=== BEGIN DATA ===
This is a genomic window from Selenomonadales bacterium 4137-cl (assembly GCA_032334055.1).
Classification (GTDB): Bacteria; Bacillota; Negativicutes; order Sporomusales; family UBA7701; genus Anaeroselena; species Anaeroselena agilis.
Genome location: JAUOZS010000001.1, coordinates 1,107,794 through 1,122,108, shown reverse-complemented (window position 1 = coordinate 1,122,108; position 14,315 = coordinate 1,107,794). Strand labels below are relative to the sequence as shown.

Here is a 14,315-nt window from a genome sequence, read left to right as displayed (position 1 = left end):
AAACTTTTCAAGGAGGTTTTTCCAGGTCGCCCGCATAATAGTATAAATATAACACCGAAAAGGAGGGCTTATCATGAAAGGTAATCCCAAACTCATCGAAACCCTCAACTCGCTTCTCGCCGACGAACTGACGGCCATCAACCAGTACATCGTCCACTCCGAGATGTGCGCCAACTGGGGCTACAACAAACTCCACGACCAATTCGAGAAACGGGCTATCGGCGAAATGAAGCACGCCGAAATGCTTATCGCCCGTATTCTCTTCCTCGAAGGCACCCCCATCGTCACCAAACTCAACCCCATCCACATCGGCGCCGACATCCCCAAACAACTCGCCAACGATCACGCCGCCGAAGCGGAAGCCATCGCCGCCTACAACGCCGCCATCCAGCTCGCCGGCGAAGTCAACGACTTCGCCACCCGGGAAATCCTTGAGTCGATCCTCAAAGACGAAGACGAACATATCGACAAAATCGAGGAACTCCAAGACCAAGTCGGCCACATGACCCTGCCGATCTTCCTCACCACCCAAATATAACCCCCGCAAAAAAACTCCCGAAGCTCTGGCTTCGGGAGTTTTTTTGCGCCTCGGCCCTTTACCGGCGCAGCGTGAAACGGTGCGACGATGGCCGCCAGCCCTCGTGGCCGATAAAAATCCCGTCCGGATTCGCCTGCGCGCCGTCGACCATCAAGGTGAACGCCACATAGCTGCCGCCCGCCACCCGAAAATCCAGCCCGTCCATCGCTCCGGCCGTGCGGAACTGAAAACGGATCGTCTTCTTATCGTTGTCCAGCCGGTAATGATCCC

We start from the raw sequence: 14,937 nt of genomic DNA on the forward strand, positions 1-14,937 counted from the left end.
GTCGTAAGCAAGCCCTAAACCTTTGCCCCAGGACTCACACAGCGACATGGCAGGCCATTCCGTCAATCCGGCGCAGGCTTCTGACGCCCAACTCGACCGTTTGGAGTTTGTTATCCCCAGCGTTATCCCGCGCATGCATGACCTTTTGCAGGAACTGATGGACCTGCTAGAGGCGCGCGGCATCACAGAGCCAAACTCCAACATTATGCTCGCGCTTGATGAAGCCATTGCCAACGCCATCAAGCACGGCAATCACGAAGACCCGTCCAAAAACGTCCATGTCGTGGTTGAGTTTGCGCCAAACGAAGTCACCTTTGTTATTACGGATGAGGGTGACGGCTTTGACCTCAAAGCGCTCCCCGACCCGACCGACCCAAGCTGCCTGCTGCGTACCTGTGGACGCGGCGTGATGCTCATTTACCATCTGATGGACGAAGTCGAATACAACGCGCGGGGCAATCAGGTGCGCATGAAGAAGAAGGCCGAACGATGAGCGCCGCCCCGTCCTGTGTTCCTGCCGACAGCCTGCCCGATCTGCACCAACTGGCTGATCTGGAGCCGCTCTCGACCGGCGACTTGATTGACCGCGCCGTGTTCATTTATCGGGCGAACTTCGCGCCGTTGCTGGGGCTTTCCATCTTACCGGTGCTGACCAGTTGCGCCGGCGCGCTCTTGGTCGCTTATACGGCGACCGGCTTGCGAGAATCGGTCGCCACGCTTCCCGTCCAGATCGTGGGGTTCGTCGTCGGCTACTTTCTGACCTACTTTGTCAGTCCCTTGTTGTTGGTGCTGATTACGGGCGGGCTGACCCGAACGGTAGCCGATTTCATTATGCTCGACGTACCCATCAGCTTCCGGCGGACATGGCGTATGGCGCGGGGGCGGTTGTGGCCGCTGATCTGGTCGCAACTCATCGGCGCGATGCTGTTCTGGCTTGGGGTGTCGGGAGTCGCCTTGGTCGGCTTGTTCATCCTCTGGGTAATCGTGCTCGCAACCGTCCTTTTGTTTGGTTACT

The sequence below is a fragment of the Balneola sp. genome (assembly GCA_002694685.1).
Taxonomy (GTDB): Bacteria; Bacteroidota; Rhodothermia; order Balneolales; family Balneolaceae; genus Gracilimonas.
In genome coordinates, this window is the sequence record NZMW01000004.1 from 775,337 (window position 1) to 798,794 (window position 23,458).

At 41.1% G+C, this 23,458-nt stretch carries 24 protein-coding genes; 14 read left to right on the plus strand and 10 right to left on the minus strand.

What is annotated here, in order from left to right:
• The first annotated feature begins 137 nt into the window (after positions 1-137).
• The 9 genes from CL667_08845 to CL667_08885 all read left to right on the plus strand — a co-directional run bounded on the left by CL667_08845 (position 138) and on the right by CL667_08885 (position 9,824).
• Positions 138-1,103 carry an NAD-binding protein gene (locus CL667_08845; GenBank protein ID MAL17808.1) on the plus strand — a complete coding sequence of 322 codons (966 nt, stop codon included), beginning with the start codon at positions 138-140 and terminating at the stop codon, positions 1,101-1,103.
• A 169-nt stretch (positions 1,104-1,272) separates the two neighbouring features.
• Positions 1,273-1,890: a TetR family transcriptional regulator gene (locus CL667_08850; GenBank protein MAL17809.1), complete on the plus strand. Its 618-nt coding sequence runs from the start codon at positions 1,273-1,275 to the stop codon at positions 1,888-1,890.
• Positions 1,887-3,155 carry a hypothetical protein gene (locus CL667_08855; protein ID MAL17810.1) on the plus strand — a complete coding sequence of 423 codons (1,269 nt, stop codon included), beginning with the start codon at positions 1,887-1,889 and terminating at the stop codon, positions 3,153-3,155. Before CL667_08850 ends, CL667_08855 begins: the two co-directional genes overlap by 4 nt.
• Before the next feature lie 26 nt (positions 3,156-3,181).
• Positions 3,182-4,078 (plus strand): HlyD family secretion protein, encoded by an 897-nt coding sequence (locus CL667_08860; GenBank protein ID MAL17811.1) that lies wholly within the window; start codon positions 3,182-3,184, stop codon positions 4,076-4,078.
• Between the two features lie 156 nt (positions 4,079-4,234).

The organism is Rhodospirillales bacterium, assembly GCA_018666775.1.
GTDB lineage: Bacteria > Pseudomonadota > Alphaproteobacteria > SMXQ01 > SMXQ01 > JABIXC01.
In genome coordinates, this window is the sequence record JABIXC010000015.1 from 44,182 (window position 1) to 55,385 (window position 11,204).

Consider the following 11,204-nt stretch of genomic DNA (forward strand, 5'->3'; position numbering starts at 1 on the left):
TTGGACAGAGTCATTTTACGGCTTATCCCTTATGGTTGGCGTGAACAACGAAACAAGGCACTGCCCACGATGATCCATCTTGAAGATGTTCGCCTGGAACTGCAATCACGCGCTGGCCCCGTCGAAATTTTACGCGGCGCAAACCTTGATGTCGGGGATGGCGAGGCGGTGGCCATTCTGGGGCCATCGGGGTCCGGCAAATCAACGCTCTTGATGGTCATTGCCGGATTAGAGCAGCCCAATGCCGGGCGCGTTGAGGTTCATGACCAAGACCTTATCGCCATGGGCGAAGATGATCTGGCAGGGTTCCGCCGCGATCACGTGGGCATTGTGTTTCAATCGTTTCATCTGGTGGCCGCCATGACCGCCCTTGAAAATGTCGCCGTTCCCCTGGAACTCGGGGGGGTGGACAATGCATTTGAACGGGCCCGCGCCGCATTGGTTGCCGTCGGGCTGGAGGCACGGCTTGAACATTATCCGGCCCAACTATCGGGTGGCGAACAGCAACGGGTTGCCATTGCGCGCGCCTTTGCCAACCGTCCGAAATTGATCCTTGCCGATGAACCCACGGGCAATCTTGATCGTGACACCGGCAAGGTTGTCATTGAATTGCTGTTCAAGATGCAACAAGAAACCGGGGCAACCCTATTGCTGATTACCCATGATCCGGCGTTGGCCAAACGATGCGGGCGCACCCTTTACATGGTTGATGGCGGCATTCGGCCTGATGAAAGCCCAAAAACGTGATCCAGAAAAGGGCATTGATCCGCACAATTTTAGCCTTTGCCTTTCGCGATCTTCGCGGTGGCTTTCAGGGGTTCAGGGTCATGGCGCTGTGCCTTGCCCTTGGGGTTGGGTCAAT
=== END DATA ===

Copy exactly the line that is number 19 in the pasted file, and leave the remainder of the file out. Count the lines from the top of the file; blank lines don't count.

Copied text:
• Before the next feature lie 26 nt (positions 3,156-3,181).